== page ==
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The U.S. Coast Guard plans to install three wind turbines at Station Juneau next year.
The two-story downtown building is due for regular maintenance, and the guard decided to have it certified green by the U.S. Green Building Council at the same time. Generating power on-site adds several points toward certification.
The ground-level wind turbines will generate a modest amount of energy, saving about $100 a month. The investment payback is estimated at 12 years, said Bob Deering, Environmental & Energy Branch Chief of the U.S. Coast Guard Civil Engineering Unit Juneau.
The Coast Guard analyzed wind information from nearby weather stations and determined there is enough wind at the location on Gastineau Channel to generate power, Deering said.
Three Skystream wind turbines have already been purchased.
The Coast Guard can ignore municipal development codes, but Deering said the guard plans to go through the city's process to provide a chance to consider wind turbines before they are installed.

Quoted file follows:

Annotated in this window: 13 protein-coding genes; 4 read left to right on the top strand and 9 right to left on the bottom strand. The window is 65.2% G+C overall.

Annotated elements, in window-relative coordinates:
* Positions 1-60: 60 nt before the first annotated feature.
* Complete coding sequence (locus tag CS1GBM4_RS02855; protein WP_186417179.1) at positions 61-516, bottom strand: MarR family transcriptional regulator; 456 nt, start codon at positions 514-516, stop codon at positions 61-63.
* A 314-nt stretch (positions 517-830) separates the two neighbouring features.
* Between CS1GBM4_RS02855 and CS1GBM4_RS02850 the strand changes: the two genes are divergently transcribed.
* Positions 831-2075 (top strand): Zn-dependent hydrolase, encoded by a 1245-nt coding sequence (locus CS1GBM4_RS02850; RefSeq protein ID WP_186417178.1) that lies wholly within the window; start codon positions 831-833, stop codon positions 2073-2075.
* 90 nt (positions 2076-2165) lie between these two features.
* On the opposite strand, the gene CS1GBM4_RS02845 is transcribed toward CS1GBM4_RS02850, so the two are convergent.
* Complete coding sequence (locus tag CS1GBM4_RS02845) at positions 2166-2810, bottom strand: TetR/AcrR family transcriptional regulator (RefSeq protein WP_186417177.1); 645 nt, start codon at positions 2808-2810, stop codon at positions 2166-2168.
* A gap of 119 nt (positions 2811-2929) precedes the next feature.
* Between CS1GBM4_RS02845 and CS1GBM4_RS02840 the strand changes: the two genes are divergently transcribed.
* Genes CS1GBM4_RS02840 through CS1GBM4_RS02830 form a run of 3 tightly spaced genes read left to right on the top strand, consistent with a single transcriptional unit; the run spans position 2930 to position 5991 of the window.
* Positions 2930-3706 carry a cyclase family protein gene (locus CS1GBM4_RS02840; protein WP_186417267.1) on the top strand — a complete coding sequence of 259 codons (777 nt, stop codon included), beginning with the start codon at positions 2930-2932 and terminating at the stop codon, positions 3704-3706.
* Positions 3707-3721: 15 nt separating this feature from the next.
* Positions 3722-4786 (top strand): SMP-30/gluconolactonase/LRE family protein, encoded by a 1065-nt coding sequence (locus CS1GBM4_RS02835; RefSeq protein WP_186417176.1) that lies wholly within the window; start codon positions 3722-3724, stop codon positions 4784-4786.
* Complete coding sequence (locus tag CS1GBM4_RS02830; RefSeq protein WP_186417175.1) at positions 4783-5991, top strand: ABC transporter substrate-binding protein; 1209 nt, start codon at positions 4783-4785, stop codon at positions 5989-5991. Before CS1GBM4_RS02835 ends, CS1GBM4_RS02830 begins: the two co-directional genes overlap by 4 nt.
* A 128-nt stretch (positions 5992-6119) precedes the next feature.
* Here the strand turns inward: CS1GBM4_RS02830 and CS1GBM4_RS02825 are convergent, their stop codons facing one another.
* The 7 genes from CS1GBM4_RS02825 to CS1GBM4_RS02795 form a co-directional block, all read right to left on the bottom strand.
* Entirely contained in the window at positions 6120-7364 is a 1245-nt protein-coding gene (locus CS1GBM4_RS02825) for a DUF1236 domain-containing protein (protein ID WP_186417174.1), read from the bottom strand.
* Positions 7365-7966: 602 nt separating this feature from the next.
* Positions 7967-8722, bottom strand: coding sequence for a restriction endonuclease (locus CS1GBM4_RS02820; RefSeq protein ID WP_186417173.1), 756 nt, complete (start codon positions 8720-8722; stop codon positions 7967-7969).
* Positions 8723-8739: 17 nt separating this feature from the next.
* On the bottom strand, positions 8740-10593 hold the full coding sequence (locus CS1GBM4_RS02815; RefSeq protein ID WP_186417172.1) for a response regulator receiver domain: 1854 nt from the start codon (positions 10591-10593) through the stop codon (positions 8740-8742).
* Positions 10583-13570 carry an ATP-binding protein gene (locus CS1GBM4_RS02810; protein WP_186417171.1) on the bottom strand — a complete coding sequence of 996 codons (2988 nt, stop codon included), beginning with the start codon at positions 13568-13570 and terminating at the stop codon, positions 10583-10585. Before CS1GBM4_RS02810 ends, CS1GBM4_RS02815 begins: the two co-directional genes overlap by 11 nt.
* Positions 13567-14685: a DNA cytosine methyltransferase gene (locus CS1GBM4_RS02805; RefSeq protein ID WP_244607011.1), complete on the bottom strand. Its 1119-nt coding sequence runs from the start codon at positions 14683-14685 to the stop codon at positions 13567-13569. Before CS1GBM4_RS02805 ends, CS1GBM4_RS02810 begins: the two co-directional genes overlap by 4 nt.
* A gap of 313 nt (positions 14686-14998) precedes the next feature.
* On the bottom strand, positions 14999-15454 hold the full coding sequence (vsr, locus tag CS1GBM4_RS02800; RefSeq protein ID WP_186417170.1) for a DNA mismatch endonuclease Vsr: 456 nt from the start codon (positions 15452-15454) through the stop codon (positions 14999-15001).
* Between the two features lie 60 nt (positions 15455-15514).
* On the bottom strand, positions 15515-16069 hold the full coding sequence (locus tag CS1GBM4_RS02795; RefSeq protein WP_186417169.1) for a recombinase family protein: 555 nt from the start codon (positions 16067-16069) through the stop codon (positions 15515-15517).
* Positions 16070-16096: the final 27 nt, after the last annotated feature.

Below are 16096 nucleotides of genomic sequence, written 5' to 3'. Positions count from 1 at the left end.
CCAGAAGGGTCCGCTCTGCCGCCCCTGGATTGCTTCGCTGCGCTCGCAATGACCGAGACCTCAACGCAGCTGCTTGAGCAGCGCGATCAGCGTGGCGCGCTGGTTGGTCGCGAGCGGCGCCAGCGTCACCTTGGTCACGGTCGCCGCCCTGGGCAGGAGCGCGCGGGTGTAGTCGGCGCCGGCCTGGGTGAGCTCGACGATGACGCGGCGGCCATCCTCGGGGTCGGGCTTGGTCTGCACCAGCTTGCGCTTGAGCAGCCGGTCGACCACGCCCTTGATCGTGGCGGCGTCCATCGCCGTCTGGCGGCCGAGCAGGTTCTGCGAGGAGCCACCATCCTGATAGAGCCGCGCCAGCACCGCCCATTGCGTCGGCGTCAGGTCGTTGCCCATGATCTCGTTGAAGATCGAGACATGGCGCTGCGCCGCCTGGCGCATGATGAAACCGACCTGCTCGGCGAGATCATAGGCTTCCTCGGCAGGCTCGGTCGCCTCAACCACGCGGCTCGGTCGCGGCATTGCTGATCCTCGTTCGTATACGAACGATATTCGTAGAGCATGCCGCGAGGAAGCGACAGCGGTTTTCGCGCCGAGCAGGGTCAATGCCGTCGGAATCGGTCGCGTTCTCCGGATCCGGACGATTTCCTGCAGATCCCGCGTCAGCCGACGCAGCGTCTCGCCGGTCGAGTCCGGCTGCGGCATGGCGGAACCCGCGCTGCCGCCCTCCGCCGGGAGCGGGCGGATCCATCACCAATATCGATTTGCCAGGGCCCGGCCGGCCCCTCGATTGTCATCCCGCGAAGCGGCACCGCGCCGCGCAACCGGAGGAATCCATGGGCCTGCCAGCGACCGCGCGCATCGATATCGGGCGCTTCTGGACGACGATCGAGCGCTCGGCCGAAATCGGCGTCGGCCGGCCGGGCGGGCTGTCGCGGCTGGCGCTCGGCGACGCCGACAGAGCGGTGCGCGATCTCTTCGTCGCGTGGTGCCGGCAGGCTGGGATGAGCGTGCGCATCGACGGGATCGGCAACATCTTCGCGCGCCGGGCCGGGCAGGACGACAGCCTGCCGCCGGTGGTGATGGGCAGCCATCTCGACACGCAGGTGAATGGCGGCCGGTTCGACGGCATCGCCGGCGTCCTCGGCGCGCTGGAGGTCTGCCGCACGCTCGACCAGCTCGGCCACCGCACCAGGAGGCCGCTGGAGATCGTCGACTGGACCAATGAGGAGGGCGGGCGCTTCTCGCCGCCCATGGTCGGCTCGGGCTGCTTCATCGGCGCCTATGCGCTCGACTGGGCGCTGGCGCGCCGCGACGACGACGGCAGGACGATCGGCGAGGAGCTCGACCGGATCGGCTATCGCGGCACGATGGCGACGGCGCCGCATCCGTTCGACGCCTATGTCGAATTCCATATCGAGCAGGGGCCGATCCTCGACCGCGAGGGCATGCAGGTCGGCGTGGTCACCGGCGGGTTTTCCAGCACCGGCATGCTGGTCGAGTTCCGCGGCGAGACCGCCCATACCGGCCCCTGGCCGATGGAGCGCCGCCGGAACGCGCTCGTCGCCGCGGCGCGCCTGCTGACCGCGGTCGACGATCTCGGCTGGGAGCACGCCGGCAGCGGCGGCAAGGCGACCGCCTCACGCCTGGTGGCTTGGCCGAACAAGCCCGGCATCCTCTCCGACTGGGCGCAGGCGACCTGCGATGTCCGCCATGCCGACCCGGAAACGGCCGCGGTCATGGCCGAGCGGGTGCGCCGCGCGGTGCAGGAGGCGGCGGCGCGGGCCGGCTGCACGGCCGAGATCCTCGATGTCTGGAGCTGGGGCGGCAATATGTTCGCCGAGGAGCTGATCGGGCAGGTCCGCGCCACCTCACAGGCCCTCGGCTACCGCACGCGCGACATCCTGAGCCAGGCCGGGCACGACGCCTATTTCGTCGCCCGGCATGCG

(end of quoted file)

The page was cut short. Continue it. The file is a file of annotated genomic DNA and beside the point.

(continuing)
NOAA will install a tubular-shaped wind generator on its building next door to Station Juneau this week, but the Coast Guard's turbines will be the first traditional-looking windmills in Juneau.
The Coast Guard's are 12 feet in diameter and will stand about 50 feet high from ground level, close to the roof height of Station Juneau.
The same model was installed Nov. 6 at Sherrod Elementary school in Palmer - the first wind turbine at an Alaska school. It primarily will be an educational tool for students.
The Coast Guard wind turbines in Juneau will serve a similar purpose, Deering said.
"It's a little laboratory for us to experiment," he said. "The Coast Guard has other sites that are fantastic wind resources we want to look at, but before we put them up we want to get a little more experience close to home."
Deering said stations in the Aleutian Islands would be excellent candidates for wind energy projects.